Since 2008, no team other than Lewis-Palmer or Cheyenne Mountain has won a state volleyball championship in Class 4A.
This week, Lewis-Palmer lost its coach who partook in that historic run.
On Wednesday, Susan Odenbaugh told her players she was stepping down after 15 seasons and four championships.
After contemplating the decision the past several seasons, the time finally seemed right.
"I always wanted to be a teacher first and a coach second," she said. "And it feels like more and more kids have wanted more help after school and I haven't been able to provide that for them because I've had to go to practice."
The Rangers went 29-0 in the fall, routing their way to their third title in the past four seasons.
Odenbaugh was with the program for 28 seasons and has been on staff for all six of the program's state titles. After posting a record of 347-89 and six titles, there were plenty of good times to look at, but several stuck out - the program's first title in 1993 and her first title as head coach in 2002. And of course the two seasons the program went unbeaten and garnered national recognition.
But then there was a season the Rangers didn't win the title that she pointed to. It was a semifinals win in 2009 against Mullen.
"That year is very special to us in that it was like winning the state championship for us," Odenbaugh said Saturday. "A lot of the players from that team have come back to help me coach. Ellie Rank, one of my assistants this year is back. That was a special group of girls, too, and a special season."
Nick Baker has been around Odenbaugh for years, first as a coach at L-P, now as athletic director.
"It's easy to say it's a big loss to the school, and no one is going to deny that it's a huge loss," Baker said. "But at the same time, you look at the positive impacts she's had even for thousands by now, through teaching and coaching, and it's hard to call that a loss even though she's stepping down."
Odenbaugh will continue as a part-time teacher at Lewis-Palmer and will transition into a position that helps further develop other coaches and helps guide student-athletes.
Without hesitation, Cheyenne Mountain coach David Barkley could name the game that sticks out the most for him between the two teams - a Lewis-Palmer five-set victory in 2013 in which the Indians had several match points yet watched as the Rangers rallied to win 16-14.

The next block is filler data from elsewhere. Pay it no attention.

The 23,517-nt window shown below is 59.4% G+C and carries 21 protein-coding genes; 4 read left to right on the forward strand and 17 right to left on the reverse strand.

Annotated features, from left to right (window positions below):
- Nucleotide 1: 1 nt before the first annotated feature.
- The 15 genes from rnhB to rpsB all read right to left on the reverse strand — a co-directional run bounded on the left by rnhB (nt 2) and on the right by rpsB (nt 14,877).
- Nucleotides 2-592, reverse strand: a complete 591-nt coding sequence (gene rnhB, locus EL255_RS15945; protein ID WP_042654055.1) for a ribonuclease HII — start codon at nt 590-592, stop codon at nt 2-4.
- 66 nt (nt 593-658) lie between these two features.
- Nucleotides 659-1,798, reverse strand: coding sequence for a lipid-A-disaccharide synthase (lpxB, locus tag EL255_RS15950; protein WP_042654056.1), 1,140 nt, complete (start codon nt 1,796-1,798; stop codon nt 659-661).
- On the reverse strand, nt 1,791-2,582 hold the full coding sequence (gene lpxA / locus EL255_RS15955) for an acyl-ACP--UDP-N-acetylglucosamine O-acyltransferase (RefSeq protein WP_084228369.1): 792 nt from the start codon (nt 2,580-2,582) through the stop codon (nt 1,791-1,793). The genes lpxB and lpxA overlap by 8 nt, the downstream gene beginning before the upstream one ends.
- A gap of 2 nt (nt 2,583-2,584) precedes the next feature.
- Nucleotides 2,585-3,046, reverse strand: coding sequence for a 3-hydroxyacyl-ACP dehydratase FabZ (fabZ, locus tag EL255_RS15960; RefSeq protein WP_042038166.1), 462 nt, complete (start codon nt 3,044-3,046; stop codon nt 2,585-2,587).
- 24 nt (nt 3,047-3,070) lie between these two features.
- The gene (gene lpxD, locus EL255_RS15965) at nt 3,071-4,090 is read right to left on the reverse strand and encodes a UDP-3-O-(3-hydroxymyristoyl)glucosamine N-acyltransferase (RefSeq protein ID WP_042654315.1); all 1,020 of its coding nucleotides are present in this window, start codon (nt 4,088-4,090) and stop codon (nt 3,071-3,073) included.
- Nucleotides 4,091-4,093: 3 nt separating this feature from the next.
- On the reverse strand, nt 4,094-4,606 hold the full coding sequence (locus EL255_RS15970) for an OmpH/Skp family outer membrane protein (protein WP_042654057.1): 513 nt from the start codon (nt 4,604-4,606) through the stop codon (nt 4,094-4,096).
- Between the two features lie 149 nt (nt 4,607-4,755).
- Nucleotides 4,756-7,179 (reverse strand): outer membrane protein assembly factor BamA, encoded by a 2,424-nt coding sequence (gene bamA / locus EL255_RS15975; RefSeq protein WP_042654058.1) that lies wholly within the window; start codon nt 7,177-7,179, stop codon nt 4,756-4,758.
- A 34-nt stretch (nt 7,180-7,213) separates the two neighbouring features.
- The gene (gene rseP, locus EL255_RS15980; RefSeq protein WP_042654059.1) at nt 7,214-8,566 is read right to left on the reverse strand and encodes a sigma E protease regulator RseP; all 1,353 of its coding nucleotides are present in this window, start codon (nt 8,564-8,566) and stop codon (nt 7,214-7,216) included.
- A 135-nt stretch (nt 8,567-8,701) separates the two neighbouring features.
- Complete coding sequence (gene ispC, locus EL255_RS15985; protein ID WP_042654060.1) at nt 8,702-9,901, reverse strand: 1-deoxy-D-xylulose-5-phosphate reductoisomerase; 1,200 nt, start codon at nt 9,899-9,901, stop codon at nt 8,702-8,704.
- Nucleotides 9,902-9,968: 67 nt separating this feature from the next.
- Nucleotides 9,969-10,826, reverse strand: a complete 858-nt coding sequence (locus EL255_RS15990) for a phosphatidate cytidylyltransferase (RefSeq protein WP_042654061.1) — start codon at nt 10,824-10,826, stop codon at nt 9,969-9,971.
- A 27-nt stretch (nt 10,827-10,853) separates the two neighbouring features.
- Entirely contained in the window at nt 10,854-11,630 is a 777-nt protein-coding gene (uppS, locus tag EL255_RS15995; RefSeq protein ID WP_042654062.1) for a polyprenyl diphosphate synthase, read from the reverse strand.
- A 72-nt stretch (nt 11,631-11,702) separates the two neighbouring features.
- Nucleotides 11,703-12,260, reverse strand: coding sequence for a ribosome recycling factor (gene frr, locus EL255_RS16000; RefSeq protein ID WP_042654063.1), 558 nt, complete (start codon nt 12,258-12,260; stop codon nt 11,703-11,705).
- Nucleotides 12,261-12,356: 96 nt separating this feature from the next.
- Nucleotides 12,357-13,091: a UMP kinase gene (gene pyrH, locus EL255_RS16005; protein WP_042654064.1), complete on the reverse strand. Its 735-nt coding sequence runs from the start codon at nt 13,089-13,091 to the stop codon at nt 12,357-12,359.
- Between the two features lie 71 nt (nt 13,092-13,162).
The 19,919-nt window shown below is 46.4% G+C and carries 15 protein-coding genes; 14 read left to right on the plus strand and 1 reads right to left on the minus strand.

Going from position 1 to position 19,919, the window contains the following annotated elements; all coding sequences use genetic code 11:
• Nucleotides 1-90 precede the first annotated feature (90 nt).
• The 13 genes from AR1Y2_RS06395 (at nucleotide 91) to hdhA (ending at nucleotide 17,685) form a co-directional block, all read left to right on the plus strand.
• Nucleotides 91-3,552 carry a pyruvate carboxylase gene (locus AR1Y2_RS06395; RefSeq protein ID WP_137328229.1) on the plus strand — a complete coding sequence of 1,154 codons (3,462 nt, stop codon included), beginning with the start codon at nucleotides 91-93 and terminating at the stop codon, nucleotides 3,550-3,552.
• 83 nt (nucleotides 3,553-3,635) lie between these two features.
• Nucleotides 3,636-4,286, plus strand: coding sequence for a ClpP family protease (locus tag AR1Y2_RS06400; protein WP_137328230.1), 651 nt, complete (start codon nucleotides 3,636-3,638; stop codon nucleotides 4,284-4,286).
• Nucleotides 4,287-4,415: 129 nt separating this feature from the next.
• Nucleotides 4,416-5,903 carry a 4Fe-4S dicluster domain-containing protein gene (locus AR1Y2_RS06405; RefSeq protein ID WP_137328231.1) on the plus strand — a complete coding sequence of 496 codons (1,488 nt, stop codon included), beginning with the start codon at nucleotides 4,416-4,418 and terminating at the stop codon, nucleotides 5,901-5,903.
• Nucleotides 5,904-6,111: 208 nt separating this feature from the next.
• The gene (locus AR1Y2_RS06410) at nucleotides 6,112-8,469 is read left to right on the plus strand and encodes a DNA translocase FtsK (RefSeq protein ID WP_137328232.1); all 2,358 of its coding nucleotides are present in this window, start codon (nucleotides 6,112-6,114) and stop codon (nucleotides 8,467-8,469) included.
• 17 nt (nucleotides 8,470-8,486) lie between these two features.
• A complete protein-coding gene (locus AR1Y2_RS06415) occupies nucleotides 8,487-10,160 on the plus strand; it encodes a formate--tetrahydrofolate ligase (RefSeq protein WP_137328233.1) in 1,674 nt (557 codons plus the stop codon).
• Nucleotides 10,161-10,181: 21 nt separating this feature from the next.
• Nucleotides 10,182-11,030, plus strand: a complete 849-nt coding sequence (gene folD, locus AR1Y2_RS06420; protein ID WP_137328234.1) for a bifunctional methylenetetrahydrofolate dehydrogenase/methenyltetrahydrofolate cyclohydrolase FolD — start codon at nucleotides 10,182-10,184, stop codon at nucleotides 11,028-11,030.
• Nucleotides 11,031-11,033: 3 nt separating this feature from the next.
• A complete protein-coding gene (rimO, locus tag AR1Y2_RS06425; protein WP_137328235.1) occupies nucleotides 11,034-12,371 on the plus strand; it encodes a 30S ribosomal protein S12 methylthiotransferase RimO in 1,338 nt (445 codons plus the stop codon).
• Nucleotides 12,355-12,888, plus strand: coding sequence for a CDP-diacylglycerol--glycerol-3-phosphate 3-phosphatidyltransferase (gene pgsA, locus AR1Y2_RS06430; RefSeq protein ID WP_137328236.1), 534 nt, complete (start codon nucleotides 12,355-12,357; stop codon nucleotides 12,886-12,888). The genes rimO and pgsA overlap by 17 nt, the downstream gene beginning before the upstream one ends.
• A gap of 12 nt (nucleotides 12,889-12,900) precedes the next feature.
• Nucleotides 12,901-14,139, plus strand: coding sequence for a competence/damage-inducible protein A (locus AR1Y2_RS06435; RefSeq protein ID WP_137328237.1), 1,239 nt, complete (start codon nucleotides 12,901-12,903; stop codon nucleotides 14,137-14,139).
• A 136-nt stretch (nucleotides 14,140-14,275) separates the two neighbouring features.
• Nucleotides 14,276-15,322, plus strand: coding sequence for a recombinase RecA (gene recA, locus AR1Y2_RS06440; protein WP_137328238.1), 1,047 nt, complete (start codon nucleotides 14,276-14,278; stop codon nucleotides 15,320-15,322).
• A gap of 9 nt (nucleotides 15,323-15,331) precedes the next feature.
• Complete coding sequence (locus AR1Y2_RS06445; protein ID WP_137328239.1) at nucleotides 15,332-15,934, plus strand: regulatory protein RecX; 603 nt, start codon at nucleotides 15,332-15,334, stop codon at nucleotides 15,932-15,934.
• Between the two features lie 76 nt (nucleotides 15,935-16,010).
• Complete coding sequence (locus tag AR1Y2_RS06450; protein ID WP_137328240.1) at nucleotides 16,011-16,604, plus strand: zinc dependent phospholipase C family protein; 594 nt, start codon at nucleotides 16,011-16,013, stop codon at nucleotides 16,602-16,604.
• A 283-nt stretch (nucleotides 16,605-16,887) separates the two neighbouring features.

But a match that Barkley thought may have been even more impressive, did not directly involve his Indians - that match against Mullen.
As the reigning champions, Barkley's Indians were heavily scouted by Mullen. The Indians had beaten Mullen for the 2008 title, but the Mustangs brought back plenty of talent in 2009 and expected to see Cheyenne Mountain in the finals.
"Mullen on paper was the favorite," Barkley said. "But Odie's team came to play. Mullen never made it to the finals. She found a way to compete and Mullen just blew up on the court."
Efforts like that throughout her career are why Barkley will miss Odenbaugh.
"There's nobody I wanted to coach against more than Odie," Barkley said. "She competes and that's why her kids compete, one of the reasons. That's what you want. We had some classic matches against each other."
While she's going out a winner, she's not leaving the cupboard bare, not by a long shot, with plenty of returning talent.
"The program is in a really healthy spot right now," she said. "We had three seniors on our roster last year, they're going to be really hard to replace. But we've got a really talented core of sophomores and freshmen. I want my successor to be successful. I don't want that person to have to rebuild the program."
Though it's been less than a week since making the announcement, Odenbaugh already feels the effects.
"It hits me every day," she said. "I know I'm going to miss it. But even more, I'm going to miss the special relationships you forge with your athletes."